Dubai Internet City (DIC) is to focus on nurturing and attracting local start ups for future growth instead of multinational companies.
“Free zones in the last seven years focused on building the infrastructure. Now we have the buildings, the multinationals, so it is time to focus on the SMEs [small and medium-sized entreprenurs] to build the industry,” said Malek Al Malek, the managing director at DIC and Dubai Outsource Zone.
“The time we spend to make sure entrepreneurs are guided and become sustainable, is the most crucial part now.” This year, Facebook and LinkedIn joined the likes of HP and IBM to open up offices in DIC.
“We are on the radar of most companies that want to enter the Middle East. The focus in the last two years from our side has been to complement the ecosystem. We continue to attract big multinationals but we are now also promoting start ups and local technology companies from this region,” said Mr Al Malek
To sustain an ICT ecosystem, DIC is in need of start-ups and small entrepreneurs, said Mr Al Malek.
With the likes of Google, Yahoo, Facebook and now PayPal, which is set to establish a presence in DIC, they are helping to boost the ecosystem by providing platforms for small businesses to get online.
One initiative is the Majid Bin Mohammed Innovation Centre In5, an incubation centre which Mr Al Malek describes as the first specialised technology incubation within an ICT hub in the region.
“We are lucky to have had this industry develop in the manner it has. It is only natural for us to have a programme that supports entrepreneurs,” said Mr Al Malek.
DIC aids entrepreneurs through networking events, demo days, business guidance, investment, involvement of the Ministry of Education and making use of the multinationals for mentoring and support. One company that helps with In5 is Qualcomm, manufacturers of mobile chips used to power smartphones. “We deal with all the mobile start-ups and ideas that come through the DIC,” said Ziad Matar, the head of the Middle East and Central Asia division at Qualcomm. “There is a lot of interest, we are receiving an idea a day.”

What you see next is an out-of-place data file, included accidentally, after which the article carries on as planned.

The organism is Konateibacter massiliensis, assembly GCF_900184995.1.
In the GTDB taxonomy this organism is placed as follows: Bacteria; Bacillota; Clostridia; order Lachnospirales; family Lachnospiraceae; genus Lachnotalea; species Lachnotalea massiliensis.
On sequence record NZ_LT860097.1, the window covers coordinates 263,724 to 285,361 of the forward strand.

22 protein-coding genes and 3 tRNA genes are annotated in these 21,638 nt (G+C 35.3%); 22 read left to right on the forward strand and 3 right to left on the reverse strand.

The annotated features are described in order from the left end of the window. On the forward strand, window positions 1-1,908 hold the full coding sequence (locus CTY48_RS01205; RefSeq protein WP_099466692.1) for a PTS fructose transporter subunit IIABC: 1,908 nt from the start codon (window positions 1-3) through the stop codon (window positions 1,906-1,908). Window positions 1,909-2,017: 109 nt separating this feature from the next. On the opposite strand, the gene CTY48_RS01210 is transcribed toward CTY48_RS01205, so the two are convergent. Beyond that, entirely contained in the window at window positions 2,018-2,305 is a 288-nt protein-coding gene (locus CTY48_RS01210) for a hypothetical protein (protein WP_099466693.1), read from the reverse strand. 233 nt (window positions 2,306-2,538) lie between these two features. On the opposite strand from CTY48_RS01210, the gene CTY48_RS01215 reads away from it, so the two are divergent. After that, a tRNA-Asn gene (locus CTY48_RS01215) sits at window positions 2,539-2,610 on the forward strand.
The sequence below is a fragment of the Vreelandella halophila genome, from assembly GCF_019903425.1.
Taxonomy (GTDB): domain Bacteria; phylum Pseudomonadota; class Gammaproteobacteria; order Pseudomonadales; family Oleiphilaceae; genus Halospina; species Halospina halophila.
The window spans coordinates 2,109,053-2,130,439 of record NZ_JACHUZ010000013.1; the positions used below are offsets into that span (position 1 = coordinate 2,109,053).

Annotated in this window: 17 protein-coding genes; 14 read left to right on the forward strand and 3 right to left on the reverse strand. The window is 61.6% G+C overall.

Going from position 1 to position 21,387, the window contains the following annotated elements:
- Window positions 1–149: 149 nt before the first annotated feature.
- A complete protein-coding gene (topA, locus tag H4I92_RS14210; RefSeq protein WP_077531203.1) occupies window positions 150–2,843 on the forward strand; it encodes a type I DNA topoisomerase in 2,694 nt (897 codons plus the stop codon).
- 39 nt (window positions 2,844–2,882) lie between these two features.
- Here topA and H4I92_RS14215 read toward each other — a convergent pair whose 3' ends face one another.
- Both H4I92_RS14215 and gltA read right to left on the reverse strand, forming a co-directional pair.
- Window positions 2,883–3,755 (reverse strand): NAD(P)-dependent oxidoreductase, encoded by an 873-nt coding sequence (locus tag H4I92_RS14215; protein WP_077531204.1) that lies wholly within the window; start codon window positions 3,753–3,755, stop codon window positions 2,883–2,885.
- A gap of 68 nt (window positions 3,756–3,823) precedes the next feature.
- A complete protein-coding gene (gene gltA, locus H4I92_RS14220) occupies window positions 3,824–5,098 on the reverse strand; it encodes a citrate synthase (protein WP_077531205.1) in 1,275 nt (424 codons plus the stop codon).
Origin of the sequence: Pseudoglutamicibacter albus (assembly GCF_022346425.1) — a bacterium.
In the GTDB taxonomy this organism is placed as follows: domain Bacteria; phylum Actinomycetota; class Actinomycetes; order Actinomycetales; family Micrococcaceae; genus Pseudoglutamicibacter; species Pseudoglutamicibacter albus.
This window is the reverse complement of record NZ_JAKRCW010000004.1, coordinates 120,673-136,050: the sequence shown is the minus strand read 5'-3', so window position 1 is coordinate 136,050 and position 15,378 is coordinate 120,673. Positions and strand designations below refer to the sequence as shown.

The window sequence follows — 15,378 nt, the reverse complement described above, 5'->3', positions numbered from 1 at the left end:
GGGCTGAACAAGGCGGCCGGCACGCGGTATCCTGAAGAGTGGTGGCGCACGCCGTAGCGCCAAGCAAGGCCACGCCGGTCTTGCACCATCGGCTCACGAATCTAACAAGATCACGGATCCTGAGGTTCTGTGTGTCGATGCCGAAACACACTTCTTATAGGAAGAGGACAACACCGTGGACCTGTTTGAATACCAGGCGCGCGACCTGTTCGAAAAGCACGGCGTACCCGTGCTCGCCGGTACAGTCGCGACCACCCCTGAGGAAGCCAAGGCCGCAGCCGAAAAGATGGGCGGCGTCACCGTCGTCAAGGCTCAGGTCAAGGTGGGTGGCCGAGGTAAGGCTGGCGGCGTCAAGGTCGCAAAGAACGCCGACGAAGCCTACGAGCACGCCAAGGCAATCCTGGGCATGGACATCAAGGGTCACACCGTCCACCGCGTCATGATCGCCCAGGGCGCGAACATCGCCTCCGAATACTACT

DIC has yet to announce which companies and ideas have been accepted into In5, but once the centre has been officially opened, an announcement is expected soon.
E-commerce is also set to play a critical role in the growth of DIC according Mr Al Malek, with about 20 per cent growth in the number of applications from e-commerce companies over the past year. “E-commerce in the region today is yet to be penetrated. Most of the e-commerce transactions are done in travel, tourism and government services. “Very few transactions are for merchandise and retail. The retail chains are not fully e-commerce friendly and users are not yet mature enough to actually perform those electronic transactions,” said Mr Al Malek. “This is a good example of how entrepreneurs can be involved in this area.”
DIC has been growing at a rate of about 15 per cent since 2008 and currently houses more than 1,400 companies.
In the first half of this year, 85 new companies joined DIC, with similar numbers expected for the second half of the year. In 2011, there were 166 new additions, while 60 companies expanded their operations in the free zone.
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